BlackRock, the world’s largest asset manager, voted against the vast majority of shareholder proposals related to climate and social issues during the 2022-2023 proxy voting season, the company reported Wednesday.
Overall, BlackRock turned down 742 of the 813 proposals it voted on and 373, or 93%, of the social and climate proposals it faced, according to the company’s 2023 Investment Stewardship report published Wednesday morning and shared with FOX Business. The trillion-dollar asset manager explained that it has seen a higher number of low-quality shareholder proposals, largely due to federal guidance issued by the Biden administration in 2021.
“We observed a greater number of overly prescriptive proposals or ones lacking economic merit,”Joud Abdel Majeid, BlackRock’s global head of investment stewardship, wrote in the report. “Importantly, the majority of these proposals failed to recognize that companies are already meeting their asks.”
“Because so many proposals were over-reaching, lacking economic merit, or simply redundant, they were unlikely to help promote long-term shareholder value and received less support from shareholders, including BlackRock, than in years past,” she continued.
The report noted that BlackRock saw a record number of shareholder proposals, especially those related to environmental and social issues, during the proxy voting season, which took place during the period between July 1, 2022, and June 30, 2023. The company said there was an uptick of 34% year-over-year of environmental and social votes. Last year, the company saw a 130% jump in such proposals.
BlackRock said in the report that the higher number of such proposals could largely be attributed to guidance published in November 2021 by the Securities and Exchange Commission broadening the scope of permissible proposals to include those that address “significant social policy issues.” At the time, SEC Chairman Gary Gensler applauded the guidance, saying it would “provide greater clarity,” while Republican SEC members and lawmakers blasted it for creating more confusion.
The change, BlackRock said in its report, effectively enables more shareholder proposals, including ones that are lower quality, to appear on company ballots. The company specifically stated numerous proposals did not clearly “identify an issue associated with a material risk that could undermine a company’s ability to deliver durable financial returns.” And most of the climate and social proposals failed to acknowledge the “improvements companies have made to their disclosures and practices.”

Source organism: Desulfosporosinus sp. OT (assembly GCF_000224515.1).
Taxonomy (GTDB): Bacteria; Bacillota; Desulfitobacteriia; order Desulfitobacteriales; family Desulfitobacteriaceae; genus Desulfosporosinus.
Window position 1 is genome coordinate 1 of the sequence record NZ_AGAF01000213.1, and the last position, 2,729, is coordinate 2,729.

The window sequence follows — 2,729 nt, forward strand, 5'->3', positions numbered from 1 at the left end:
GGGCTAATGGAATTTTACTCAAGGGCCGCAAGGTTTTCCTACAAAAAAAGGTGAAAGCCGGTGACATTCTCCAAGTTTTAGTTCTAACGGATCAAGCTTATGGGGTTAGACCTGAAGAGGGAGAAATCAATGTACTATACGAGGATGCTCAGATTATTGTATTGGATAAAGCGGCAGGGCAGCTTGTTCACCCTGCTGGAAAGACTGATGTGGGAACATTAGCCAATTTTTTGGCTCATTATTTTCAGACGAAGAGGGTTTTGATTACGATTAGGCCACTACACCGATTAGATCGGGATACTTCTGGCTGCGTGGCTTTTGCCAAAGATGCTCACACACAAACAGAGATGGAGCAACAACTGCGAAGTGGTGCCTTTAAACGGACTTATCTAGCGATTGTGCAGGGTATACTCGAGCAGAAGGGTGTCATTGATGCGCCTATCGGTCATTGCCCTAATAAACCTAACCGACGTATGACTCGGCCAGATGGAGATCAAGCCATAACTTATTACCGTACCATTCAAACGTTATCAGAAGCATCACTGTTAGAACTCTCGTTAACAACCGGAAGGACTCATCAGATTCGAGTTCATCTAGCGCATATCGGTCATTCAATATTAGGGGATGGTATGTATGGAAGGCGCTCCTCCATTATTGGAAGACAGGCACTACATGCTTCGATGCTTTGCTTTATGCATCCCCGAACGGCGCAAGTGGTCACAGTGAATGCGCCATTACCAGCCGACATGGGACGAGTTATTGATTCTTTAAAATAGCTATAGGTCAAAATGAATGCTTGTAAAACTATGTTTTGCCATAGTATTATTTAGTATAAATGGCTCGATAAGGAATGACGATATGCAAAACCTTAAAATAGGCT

For example, BlackRock voted against a measure requiring Amazon to disclose more information about the sustainability of its packaging, noting Amazon had previously already decided to disclose that information.
The company added that it assesses all issues related to climate risk and the green energy transition based on its role as a fiduciary to its clients. It also acknowledged the tough choices facing fossil fuel companies that must balance energy security with green investments.
“Energy companies, in particular, faced a complex set of choices as they sought to balance the immediate national and societal demand for energy security and affordability, with their long-term plans to invest in technologies that will enable them to continue to be successful as the world transitions to a lower carbon economy,” BlackRock’s report stated.
“By and large, companies garnered support from shareholders for their actions to balance these important — but sometimes competing — objectives,” it continued. “We continue to believe that companies would benefit from greater clarity in public policy to support their decision-making on these issues. This, in turn, would allow these companies to provide shareholders more transparency about their strategies.”
The report, meanwhile, comes amid a nationwide push against the environmental, social and governance (ESG) movement that has been spearheaded in recent years by BlackRock and other financial institutions. The ESG movement broadly seeks to promote a green energy transition and left-wing social priorities through the financial sector and major corporations.
Republican states and GOP lawmakers have argued ESG policies improperly prioritize social priorities over the financial interests of Americans.
“This ESG nonsense is filtering into a lot of our states and the way they’re doing it is really, really concerning and probably flagrantly illegal,” Montana Attorney General Austin Knudsen told Fox News Digital in March. “Pushing it through these asset managers and through these proxy votes is extremely concerning.”
Knudsen led a coalition of 21 state attorneys general at the time who wrote to 53 of the nation’s largest financial institutions, including BlackRock, warning them against pursuing woke initiatives during the 2023 proxy voting season.
“The message is: ‘Stay in your lane and do what you’re supposed to do. You have a fiduciary obligation under our various states laws to maximize investment. That’s your job. That’s what you’re supposed to be doing. We’re aware of state law and if it needs be, we will defend our state pensioners against anything outside that lane,'” Knudsen said.